A disciplinary proceeding that involves the acts or omissions of a RN or LVN nurse is under the jurisdiction of the Texas Board of Nursing (BON). Any party who wants to file a case against the nurse has the duty to present the necessary evidence to prove his allegations. In the absence of the required proof, the Texas Board of Nursing (BON) may rule in favor of the nurse. Once a case has been filed, it is important that the defendant must be served with a written notice of the facts and conduct alleged to warrant adverse licensure action to the RN or LVN nurse. To help a nurse go through this process, the nurse must hire a nurse attorney to assist and guide the nurse and help the nurse win any case.
At the time of the initial incident, an LVN was employed as a Licensed Vocational Nurse at a hospital in Fort Hood, Texas, and had been in that position for one (1) day.
On or about June 4, 2018, through October 5, 2018, while employed as a Licensed Vocational Nurse and was assigned to provide care to a patient, the LVN violated the professional boundaries of the nurse/client relationship in that she provided care to the patient, who was her son. Furthermore, the LVN failed to disclose this information to her employer. The LVN’s conduct was likely to injure the patient in that it could have resulted in confusion between the needs of the nurse and those of the patient. In addition, the LVN’s conduct may have caused delayed distress for the patient, which may not be recognized or felt by the patient until harmful consequences occur.
In response, the LVN states she went through a few home health nurses and could never seem to feel at ease having someone other than her watching and caring for him. The LVN states after doing research she had found that there were family members taking care of other family members. The LVN explains that when she applied, she did inform an employee representative that she was the mother of the child to who she was assigned and her response was that it was ok if they were not living in the same household. The LVN states they were not living in the same household at the time. The LVN stated she would go to the house to watch her son and leave once her shift was over. The formal charges were filed on May 30, 2019.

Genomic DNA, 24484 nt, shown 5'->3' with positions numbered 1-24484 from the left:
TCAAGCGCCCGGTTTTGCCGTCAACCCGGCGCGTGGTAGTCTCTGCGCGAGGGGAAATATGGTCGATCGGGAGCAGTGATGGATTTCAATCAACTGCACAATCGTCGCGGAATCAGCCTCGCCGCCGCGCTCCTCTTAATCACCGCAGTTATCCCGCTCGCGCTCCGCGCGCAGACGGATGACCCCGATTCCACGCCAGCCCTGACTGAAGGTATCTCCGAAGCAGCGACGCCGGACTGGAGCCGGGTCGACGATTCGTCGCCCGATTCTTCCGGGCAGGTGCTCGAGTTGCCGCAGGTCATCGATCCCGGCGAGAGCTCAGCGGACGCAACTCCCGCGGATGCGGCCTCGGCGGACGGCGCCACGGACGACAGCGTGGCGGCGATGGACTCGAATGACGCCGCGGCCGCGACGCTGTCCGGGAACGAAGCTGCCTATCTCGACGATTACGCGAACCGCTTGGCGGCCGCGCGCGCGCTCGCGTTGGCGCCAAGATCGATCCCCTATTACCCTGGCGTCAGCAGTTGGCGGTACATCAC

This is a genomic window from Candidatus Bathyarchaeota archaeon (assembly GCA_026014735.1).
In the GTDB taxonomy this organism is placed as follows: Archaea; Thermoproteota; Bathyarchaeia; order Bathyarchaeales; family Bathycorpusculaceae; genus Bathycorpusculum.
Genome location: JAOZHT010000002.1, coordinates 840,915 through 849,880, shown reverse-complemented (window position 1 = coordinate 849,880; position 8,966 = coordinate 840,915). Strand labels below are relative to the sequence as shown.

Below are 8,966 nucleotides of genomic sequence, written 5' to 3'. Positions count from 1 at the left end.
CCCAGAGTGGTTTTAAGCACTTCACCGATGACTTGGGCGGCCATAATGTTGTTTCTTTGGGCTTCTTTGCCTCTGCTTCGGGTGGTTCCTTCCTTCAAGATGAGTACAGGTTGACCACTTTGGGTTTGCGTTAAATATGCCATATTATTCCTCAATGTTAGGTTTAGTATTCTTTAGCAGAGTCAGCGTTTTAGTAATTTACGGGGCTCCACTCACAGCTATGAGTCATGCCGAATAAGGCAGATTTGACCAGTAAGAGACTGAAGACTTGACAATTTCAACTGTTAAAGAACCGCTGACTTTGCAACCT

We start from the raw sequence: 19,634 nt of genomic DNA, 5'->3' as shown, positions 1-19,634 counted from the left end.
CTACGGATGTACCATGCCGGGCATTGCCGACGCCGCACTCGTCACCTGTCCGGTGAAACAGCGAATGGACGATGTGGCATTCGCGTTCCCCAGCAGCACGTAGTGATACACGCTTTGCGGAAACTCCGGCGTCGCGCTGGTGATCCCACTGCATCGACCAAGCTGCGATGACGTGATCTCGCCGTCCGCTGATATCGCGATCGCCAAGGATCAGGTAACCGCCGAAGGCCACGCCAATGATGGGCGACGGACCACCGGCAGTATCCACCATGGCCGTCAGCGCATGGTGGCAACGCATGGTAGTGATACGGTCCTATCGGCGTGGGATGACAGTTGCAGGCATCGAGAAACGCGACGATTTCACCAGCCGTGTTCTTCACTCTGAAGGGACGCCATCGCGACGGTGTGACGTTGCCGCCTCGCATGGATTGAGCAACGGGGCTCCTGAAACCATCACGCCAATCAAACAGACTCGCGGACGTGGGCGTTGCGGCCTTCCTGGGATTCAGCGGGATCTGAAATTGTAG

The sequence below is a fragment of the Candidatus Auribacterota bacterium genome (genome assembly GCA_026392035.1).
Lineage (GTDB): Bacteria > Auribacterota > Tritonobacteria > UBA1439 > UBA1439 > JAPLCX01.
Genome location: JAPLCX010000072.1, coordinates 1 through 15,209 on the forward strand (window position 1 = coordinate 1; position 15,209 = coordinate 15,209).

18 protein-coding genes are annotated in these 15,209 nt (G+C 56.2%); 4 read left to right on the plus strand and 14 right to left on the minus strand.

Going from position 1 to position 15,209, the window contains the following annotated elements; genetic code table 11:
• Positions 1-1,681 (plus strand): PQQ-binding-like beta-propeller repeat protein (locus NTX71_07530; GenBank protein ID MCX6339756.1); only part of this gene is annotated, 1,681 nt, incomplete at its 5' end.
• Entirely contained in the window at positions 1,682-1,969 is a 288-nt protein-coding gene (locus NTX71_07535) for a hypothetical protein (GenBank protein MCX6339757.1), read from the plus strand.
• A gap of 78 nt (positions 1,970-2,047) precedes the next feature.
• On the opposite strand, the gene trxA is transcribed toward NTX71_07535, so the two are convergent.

The LVN’s case, she was not able to properly defend herself. She hired a nurse attorney, but it was already too late. The evidence of the complainant proved that she was guilty for the charges against her. Eventually, the result was unfavorable for the LVN as her license was at risk. He was facing disciplinary action from the Texas Board of Nursing and is expected to follow whatever is in the Agreed Order.
If you are looking for a Texas Nurse Attorney that has a proven track record in this practice area, contact the Law Firm of Attorney Yong J. An 24/7 by calling or texting him at (832) 428-5679 for a confidential consultation. Mr. An has over 12 years’ experience handling Texas BON disciplinary action cases and has helped several dozens of nurses in Texas protect their nursing license.